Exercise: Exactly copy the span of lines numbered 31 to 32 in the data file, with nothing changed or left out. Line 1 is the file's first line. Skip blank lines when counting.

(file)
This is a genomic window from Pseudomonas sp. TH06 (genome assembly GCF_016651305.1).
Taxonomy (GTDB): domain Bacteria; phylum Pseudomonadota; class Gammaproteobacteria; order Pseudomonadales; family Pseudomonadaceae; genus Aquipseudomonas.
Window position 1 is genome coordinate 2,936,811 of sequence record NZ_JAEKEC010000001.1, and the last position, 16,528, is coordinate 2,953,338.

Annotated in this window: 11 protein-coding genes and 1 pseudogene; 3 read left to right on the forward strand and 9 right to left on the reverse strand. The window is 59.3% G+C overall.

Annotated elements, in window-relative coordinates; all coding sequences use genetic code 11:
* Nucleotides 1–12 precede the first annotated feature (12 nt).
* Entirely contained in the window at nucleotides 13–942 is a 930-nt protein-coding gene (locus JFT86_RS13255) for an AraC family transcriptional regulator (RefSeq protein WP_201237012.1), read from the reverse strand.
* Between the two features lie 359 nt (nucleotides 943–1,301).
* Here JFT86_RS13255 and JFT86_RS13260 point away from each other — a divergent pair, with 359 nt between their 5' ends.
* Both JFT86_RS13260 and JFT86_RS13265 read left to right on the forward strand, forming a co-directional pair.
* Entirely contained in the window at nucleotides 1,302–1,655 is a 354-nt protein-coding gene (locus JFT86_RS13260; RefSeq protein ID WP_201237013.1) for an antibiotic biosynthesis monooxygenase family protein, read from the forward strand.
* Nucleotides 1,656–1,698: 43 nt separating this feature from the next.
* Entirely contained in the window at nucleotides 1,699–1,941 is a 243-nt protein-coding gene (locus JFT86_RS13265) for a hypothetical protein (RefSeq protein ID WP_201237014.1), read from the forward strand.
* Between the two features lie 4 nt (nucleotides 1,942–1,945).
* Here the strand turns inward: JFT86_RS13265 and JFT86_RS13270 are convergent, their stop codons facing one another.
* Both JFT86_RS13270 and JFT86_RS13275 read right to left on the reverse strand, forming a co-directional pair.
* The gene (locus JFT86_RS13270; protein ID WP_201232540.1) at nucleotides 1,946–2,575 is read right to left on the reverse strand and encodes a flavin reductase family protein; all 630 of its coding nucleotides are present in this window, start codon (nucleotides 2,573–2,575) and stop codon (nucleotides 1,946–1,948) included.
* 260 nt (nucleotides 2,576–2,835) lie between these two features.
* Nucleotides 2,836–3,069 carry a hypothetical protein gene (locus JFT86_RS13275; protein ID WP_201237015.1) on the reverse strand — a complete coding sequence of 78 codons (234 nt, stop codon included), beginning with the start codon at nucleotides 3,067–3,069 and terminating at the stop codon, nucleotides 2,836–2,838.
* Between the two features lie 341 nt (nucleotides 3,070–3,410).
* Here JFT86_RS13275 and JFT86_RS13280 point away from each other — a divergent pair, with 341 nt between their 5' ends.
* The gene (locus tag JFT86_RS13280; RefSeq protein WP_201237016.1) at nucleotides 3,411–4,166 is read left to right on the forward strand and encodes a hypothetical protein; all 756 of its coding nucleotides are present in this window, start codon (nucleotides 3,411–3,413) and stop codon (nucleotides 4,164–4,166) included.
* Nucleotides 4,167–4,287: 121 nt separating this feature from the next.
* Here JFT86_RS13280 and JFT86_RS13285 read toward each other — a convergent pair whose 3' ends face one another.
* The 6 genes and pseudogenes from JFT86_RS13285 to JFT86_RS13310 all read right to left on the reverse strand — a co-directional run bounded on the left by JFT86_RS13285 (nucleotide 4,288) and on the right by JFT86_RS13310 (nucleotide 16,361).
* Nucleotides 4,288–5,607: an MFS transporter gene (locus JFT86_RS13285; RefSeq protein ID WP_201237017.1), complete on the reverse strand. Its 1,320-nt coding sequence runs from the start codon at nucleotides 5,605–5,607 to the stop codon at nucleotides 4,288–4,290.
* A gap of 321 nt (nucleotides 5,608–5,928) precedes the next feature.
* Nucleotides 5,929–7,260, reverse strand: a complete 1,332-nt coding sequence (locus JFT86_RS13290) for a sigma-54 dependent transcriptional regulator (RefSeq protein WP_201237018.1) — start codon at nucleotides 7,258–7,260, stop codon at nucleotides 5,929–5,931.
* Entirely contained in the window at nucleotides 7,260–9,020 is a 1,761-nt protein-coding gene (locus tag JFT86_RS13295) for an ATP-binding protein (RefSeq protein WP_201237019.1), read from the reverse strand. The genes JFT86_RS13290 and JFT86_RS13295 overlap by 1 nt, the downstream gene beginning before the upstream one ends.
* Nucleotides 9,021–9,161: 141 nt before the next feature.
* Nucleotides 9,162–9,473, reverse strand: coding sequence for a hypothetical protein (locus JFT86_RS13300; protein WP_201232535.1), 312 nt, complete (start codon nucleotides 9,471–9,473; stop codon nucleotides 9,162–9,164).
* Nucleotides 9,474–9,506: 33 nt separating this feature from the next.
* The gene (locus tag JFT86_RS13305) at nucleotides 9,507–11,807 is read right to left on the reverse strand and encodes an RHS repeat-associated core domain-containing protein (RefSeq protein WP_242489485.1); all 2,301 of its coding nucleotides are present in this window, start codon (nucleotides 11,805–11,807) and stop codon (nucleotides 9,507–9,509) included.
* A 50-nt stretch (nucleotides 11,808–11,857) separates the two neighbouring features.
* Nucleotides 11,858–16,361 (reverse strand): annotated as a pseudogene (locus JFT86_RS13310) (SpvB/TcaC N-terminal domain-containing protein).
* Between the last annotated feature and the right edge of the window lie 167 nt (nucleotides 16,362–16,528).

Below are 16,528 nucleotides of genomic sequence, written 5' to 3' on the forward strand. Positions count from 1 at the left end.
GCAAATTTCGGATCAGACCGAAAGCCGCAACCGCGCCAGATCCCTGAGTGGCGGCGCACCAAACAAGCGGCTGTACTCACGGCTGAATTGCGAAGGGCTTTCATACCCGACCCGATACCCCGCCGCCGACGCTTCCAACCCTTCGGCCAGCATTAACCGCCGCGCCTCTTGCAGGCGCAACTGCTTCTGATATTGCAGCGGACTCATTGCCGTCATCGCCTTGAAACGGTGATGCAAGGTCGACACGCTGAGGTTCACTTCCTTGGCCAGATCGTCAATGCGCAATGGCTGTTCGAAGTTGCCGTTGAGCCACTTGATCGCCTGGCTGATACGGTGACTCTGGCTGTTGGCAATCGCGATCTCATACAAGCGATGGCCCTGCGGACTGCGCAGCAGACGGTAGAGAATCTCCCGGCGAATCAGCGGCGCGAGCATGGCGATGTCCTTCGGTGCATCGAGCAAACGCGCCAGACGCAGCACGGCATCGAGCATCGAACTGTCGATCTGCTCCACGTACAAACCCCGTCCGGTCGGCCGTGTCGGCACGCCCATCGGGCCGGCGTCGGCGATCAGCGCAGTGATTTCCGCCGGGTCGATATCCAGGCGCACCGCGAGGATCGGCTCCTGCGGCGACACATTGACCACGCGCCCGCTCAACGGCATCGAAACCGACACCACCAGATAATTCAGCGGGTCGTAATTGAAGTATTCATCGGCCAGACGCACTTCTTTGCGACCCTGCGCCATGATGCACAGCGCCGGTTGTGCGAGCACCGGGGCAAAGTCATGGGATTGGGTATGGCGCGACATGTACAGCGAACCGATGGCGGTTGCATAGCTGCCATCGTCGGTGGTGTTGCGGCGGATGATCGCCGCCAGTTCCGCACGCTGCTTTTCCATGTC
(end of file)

* Nucleotides 9,162–9,473, reverse strand: coding sequence for a hypothetical protein (locus JFT86_RS13300; protein WP_201232535.1), 312 nt, complete (start codon nucleotides 9,471–9,473; stop codon nucleotides 9,162–9,164).
* Nucleotides 9,474–9,506: 33 nt separating this feature from the next.